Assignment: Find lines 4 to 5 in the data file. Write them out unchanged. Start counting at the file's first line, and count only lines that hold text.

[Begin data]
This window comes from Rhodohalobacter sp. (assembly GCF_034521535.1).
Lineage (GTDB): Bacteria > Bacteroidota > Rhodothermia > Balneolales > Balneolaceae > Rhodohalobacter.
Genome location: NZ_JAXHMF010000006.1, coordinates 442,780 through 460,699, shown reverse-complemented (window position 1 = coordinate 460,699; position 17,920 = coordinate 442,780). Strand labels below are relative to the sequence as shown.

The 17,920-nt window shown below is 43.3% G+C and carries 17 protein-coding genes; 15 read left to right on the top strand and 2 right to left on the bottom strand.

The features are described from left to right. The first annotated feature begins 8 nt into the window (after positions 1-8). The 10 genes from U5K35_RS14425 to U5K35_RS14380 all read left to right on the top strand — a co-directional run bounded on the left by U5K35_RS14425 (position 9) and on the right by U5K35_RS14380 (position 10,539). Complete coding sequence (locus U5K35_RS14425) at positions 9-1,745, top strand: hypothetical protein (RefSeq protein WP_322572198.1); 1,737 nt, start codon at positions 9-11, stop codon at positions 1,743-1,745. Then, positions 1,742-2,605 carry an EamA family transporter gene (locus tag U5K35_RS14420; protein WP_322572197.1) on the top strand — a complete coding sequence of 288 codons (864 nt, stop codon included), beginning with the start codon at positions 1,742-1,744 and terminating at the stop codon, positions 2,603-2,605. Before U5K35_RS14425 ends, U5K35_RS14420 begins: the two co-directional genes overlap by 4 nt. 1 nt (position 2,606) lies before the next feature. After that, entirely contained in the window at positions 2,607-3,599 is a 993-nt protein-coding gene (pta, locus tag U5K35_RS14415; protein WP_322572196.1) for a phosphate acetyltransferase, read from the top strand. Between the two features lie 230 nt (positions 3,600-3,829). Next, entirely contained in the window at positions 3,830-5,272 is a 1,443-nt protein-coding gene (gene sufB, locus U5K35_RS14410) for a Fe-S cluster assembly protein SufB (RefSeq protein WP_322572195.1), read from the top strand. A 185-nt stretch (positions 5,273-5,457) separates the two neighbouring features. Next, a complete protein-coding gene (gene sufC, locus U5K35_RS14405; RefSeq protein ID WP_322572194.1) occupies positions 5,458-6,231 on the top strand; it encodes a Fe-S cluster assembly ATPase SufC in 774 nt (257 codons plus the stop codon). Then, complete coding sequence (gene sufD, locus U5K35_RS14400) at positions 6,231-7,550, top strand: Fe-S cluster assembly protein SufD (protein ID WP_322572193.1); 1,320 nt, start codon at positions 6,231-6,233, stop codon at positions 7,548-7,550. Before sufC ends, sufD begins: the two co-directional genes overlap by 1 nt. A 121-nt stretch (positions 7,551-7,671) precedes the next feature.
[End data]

The 17,920-nt window shown below is 43.3% G+C and carries 17 protein-coding genes; 15 read left to right on the top strand and 2 right to left on the bottom strand.

The features are described from left to right. The first annotated feature begins 8 nt into the window (after positions 1-8). The 10 genes from U5K35_RS14425 to U5K35_RS14380 all read left to right on the top strand — a co-directional run bounded on the left by U5K35_RS14425 (position 9) and on the right by U5K35_RS14380 (position 10,539). Complete coding sequence (locus U5K35_RS14425) at positions 9-1,745, top strand: hypothetical protein (RefSeq protein WP_322572198.1); 1,737 nt, start codon at positions 9-11, stop codon at positions 1,743-1,745. Then, positions 1,742-2,605 carry an EamA family transporter gene (locus tag U5K35_RS14420; protein WP_322572197.1) on the top strand — a complete coding sequence of 288 codons (864 nt, stop codon included), beginning with the start codon at positions 1,742-1,744 and terminating at the stop codon, positions 2,603-2,605. Before U5K35_RS14425 ends, U5K35_RS14420 begins: the two co-directional genes overlap by 4 nt. 1 nt (position 2,606) lies before the next feature. After that, entirely contained in the window at positions 2,607-3,599 is a 993-nt protein-coding gene (pta, locus tag U5K35_RS14415; protein WP_322572196.1) for a phosphate acetyltransferase, read from the top strand. Between the two features lie 230 nt (positions 3,600-3,829). Next, entirely contained in the window at positions 3,830-5,272 is a 1,443-nt protein-coding gene (gene sufB, locus U5K35_RS14410) for a Fe-S cluster assembly protein SufB (RefSeq protein WP_322572195.1), read from the top strand. A 185-nt stretch (positions 5,273-5,457) separates the two neighbouring features. Next, a complete protein-coding gene (gene sufC, locus U5K35_RS14405; RefSeq protein ID WP_322572194.1) occupies positions 5,458-6,231 on the top strand; it encodes a Fe-S cluster assembly ATPase SufC in 774 nt (257 codons plus the stop codon). Then, complete coding sequence (gene sufD, locus U5K35_RS14400) at positions 6,231-7,550, top strand: Fe-S cluster assembly protein SufD (protein ID WP_322572193.1); 1,320 nt, start codon at positions 6,231-6,233, stop codon at positions 7,548-7,550. Before sufC ends, sufD begins: the two co-directional genes overlap by 1 nt. A 121-nt stretch (positions 7,551-7,671) precedes the next feature.